Hansberry welcomes us into the tiny apartment of the Younger family. This place is really cramped, especially with five people living in it. On stage we see the kitchen, which is so small that it's more like a closet. Most of the play's action goes down in the living room, which also serves as the dining room and Travis's makeshift bedroom.
There's access to two bedrooms on opposite sides of the apartment (one room shared by Mama and Beneatha, the other by Walter and Ruth). The bathroom is out in the hall; the Youngers are forced to share it with their neighbors, the Johnsons. So, yeah, you get the point – this place is small!
The incredibly close quarters of the Youngers' apartment definitely adds to the high tensions that run throughout the play. It's a wonder the family doesn't fight more than they already do, considering how on top of each other they're forced to live.
The tininess of the apartment definitely has a major effect on the action of the play early on. When Ruth finds out she's pregnant, she seriously considers having an abortion. If the baby is born, there just won't be anywhere for it to sleep. This thought is just too much for Mama, however. When she realizes what her daughter-in-law is considering, she marches straight out and purchases a new setting for her family to live in – the house in Clybourne Park.
Be sure to look at set design pictures in order to better visualize the space. To see how professional Scene Designers have brought the Younger apartment to life onstage, look online. (Or better yet, attend a theatre production.) Here's an example.
The neighborhood which the Youngers live in is particularly significant because, during the 1950s, it was primarily a poor neighborhood inhabited mainly by African Americans. Many blacks ended up in Chicago's Southside after migrating from the South, looking for work and seeking to escape racial discrimination.
Things were definitely better in the North on a lot of levels, but blacks still faced many challenges because of their race. As A Raisin in the Sun shows, white society made it very hard for African Americans to escape the cramped, vermin-infested apartment buildings of Chicago's Southside. There may not have been any law officially segregating the city, but unofficial segregation was still going on.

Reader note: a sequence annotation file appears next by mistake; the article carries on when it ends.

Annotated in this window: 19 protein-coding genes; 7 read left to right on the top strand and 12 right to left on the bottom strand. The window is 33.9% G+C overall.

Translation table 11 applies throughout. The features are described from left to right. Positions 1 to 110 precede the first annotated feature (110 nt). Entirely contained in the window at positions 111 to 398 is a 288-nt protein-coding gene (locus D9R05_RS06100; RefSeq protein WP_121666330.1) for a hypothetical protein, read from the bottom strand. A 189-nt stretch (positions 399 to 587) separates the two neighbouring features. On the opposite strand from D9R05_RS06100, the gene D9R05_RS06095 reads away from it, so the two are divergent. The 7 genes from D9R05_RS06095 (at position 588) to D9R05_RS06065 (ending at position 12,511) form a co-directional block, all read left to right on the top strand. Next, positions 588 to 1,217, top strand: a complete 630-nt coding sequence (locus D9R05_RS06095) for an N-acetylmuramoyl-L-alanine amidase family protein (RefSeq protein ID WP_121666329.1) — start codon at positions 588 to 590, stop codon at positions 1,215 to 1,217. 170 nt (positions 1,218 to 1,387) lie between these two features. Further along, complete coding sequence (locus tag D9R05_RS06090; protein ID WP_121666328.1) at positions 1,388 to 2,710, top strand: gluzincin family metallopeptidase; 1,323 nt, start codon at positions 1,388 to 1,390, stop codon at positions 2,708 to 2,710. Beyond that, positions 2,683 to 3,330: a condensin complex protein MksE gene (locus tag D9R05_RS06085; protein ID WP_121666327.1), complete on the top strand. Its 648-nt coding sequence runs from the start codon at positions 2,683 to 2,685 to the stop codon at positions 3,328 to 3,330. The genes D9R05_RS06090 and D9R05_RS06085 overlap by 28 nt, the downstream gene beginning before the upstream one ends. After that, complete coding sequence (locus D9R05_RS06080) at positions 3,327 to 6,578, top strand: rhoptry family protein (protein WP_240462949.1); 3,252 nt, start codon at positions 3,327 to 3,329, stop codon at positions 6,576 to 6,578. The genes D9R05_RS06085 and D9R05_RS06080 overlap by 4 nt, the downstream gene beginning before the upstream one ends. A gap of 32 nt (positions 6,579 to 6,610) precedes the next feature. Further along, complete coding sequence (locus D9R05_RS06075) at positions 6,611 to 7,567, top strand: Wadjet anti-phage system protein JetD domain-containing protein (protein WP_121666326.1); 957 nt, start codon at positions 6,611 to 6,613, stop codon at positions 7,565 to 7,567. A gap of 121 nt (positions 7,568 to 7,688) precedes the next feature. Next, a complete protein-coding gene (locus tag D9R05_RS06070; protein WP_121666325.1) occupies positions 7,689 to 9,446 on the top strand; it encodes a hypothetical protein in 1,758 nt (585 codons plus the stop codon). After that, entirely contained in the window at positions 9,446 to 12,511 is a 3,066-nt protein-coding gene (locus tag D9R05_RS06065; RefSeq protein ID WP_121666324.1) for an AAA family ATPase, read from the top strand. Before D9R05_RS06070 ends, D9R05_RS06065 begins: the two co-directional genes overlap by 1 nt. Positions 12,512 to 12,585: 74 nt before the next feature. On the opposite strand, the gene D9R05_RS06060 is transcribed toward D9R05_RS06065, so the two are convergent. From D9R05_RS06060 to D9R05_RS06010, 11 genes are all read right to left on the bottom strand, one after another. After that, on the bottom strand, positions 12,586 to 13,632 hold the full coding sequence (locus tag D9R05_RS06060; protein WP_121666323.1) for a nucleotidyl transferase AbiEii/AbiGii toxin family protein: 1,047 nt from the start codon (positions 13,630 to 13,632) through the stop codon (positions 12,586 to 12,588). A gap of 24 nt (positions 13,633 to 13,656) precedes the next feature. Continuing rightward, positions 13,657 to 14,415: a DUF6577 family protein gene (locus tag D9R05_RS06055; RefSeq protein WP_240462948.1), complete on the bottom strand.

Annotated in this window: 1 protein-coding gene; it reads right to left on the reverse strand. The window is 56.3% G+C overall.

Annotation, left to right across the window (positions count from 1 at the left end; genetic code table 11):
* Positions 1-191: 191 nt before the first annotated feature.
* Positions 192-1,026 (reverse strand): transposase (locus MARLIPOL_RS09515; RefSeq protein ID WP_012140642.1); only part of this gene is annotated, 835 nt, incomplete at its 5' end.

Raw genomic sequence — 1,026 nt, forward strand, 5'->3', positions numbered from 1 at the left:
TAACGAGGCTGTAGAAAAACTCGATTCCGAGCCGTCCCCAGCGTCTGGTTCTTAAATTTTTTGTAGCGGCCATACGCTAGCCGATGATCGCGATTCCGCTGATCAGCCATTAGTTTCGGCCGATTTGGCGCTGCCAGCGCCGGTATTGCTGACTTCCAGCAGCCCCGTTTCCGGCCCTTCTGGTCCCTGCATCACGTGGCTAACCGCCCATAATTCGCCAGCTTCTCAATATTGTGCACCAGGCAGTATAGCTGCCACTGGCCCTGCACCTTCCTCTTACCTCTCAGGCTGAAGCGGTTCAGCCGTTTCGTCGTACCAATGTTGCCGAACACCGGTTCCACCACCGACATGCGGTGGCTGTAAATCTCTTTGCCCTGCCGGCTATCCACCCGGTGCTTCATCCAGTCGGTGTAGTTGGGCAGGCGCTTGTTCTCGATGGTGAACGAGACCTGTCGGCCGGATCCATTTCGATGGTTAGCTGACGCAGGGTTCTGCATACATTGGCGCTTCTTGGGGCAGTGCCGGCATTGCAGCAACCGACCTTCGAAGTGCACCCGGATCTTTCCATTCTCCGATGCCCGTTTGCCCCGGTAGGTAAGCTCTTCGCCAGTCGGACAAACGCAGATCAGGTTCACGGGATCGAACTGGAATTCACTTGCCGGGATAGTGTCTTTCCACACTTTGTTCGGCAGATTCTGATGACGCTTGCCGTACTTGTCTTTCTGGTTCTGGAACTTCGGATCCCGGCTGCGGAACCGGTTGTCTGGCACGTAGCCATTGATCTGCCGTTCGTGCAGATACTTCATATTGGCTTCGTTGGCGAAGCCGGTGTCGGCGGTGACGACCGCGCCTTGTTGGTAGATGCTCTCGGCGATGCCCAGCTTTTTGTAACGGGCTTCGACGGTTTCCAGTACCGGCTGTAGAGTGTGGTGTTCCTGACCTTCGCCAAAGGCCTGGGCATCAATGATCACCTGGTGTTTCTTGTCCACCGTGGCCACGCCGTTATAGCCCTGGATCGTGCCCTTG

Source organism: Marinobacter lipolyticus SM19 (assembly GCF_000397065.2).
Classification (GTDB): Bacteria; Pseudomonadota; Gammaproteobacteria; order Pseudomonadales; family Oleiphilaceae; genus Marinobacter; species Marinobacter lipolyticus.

The exact year is never specified, but the play takes place in the 1950s. Probably, the most significant thing to think about as far as the time period goes is the status of race issues. A lot of progress had been made by this point in American history, but as A Raisin in the Sun shows, there was still a long, long way to go.
The 1950s was a sort of turning point in America, the decade that brought the beginning of the Civil Rights Movement. During much of the 1950s, the South was segregated by racist Jim Crow laws. And, as we point out in our entry on the Southside, many African Americans faced unofficial racial barriers in the North. The racial tensions of the time period definitely fuel the conflicts of the play.
Beneatha's character, in particular, is grounded in the time period, as she deals with very timely socio-political issues. In a way, though, she is totally ahead of her time. We have no doubt that if Beneatha was still in the US around in the 1960s she would definitely be marching with Dr. King. Beneatha is also head of her time with the idea that African Americans should be more in touch their African roots. This became a major movement among black Americans later on in the '60s. With the character of Beneatha, Hansberry predicted (and possibly helped to spark) some major movements in American history.
Want to learn more about the historical context around this play? Check out these Shmoop US History learning guides:
Interested in studying another play about an African-American family set in the 1950s? If so, check out Shmoop's learning guide on August's Wilson's Fences.